Colorado Worker's Compensation Benefits
By Aaron Larson
Notice: The following overview of Colorado's worker's compensation (workmans comp) benefits is presented on an as-is basis. This information is believed accurate as of the date of authorship, but is not intended to provide a complete analysis of available benefits and may not reflect subsequent changes in the law. For a full review of Colorado's worker's compensation law, or for a determination of how the law applies to a specific worker, please consult a worker's compensation attorney licensed to practice in the state of Colorado.
- Special Employment Situations
- Medical Benefits & Choice of Physician
- Disability Benefits Provided
- Death Benefits Provided
- Limits on Attorney Fees
Colorado's system of worker's compensation (workman's comp) is compulsory, meaning that employers are required to provide worker's compensation insurance for their employees. Worker's compensation insurance may be provided through a competitive state fund, a private insurance carrier, or employers may self-insure. Waivers may be permitted.
The state worker's compensation act applies to agricultural workers. Any domestic worker who is employed by a single employer for forty or more hours per week, or five or more days per week, is covered by the state worker's compensation act.
Full medical benefits are provided to employees entitled to worker's compensation benefits, with no time or monetary limits. The employer selects the initial physician who will provide care, with the choice being subject to change by the state agency.
Payments are made for temporary total disability (TTD) in an amount determined by a percentage of the worker's wage, subject to a weekly maximum payment amount. Payments continue for the duration of the disability. Benefits are subject to offsets for benefits received through Social Security or under an employer pension or disability plan.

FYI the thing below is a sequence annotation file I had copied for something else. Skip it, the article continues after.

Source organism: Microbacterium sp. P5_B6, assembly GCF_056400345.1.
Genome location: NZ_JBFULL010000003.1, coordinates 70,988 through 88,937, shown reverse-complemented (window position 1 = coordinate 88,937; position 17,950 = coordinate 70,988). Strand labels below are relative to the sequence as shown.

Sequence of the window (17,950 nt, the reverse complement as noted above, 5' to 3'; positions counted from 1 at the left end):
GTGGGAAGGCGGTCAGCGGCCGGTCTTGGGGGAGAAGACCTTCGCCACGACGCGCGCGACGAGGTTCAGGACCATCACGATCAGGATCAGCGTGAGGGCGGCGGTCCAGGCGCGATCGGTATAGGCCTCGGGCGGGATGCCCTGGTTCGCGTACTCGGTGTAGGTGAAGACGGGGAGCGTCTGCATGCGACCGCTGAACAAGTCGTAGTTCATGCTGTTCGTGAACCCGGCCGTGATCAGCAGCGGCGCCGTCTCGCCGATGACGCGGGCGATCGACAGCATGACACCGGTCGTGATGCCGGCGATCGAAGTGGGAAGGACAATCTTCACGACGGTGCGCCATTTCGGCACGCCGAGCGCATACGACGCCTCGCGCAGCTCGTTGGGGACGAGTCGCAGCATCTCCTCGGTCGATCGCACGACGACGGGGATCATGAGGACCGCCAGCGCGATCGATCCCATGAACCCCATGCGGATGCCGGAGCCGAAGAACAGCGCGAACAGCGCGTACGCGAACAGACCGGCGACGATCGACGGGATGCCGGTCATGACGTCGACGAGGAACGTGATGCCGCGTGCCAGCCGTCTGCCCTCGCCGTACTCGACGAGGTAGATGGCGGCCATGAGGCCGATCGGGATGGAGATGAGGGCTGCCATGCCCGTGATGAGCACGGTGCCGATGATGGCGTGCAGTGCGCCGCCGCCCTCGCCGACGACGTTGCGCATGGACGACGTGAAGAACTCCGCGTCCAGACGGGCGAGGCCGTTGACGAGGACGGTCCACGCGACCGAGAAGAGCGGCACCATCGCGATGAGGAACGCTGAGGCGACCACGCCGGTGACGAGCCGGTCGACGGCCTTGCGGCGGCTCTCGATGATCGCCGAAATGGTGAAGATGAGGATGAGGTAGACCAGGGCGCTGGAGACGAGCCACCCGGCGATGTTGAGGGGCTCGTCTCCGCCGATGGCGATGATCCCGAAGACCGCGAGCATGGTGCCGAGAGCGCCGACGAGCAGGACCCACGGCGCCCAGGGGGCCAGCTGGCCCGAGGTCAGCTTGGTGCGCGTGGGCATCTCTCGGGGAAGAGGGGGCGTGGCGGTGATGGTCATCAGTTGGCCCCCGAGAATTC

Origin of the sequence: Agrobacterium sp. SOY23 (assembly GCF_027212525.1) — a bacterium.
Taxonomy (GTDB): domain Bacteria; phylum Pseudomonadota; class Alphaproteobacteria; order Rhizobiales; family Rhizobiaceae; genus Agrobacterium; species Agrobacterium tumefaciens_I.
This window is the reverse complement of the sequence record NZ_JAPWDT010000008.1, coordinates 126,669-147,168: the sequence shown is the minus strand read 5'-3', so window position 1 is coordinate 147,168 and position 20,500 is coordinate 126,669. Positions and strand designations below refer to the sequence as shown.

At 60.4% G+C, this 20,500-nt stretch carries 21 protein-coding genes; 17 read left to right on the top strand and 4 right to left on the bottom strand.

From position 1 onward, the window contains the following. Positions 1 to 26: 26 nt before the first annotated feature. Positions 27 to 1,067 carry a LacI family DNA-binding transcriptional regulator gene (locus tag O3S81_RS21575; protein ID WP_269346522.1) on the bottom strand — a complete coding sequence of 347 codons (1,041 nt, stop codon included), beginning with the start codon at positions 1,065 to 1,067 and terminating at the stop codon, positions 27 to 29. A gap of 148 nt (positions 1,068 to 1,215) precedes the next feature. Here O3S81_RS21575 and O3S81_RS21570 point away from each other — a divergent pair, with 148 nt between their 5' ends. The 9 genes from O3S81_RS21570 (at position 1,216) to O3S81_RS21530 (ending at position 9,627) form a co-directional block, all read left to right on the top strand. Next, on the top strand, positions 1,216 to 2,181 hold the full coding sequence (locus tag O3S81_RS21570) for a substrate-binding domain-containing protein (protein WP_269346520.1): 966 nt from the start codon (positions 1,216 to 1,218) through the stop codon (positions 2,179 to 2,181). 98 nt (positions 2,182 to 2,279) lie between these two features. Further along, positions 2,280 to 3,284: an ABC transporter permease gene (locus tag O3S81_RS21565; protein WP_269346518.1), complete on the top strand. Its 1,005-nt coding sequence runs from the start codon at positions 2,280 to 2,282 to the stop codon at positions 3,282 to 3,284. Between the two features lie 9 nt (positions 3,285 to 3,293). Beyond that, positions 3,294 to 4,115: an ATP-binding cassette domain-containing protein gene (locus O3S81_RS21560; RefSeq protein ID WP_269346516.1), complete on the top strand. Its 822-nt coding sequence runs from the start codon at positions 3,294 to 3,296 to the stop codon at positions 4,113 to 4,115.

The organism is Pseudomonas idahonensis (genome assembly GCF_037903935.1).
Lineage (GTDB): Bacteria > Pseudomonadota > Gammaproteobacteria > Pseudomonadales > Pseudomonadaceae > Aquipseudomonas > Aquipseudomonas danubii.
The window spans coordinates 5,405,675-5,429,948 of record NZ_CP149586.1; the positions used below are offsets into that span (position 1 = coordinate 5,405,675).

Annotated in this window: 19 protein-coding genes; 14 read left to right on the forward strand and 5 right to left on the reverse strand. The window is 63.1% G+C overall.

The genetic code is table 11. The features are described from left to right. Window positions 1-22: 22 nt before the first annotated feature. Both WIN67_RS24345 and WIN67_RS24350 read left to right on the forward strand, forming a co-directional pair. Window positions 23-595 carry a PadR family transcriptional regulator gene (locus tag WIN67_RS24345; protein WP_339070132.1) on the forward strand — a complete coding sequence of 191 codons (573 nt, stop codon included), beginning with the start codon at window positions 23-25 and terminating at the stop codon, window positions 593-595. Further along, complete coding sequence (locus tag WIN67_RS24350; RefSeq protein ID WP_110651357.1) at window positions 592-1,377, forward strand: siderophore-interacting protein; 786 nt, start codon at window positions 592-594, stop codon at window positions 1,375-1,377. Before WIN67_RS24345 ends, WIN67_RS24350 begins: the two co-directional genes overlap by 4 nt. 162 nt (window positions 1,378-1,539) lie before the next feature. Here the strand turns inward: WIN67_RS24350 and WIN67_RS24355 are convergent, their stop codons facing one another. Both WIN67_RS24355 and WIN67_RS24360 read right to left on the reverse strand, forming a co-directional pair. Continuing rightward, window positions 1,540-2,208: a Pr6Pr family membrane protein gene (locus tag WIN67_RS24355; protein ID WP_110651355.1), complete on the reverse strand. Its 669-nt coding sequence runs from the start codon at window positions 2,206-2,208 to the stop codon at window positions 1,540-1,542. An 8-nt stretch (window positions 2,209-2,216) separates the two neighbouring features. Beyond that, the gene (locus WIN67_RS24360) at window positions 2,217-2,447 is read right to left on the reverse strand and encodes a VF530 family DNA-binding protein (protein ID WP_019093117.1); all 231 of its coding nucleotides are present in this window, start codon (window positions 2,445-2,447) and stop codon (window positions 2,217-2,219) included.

Payments are made for permanent total disability (PTD) based upon a percentage of the worker's wage, subject to a weekly maximum payment amount. Payments for PTD continue for life. Benefit are subject to offset for Social Security benefits, or benefits received under an employer pension or disability plan.
Payments for permanent partial disability (PPD) are available for the duration of the disability, subject to a Social Security benefit offset and to reduction by benefits under an employer pension or disability plan.
Scheduled awards are paid in addition to total temporary disability benefits starting upon termination of the termination of the TTD benefits. Scheduled awards are not reduced because of receipt of TTD benefits.
Benefits may be available for serious disfigurement of the face, head, or exposed body parts.
Physical and vocational rehabilitation benefits are available.
Within certain constraints and filing deadlines, occupational hearing losses may be compensable.
Death benefits are payable to an employee's surviving spouse, or spouse and children, based upon a percentage of the employee's wages, subject to a cap. A minimum benefit is provided regardless of the employee's earnings. A burial allowance is available.
Attorney fees for claimants are limited to 20% by statute.
Copyright © 2003-2011 Aaron Larson. All rights reserved. No portion of this article may be reproduced without the express written permission of the copyright holder. If you believe you may lawfully use a quotation, excerpt or paraphrase of this article under the Fair Use exception to copyright law, except as otherwise authorized by the author of the article, you must cite this article as a source for your work and include a link back to the original article from any online materials that incorporate or are derived from the content of this article.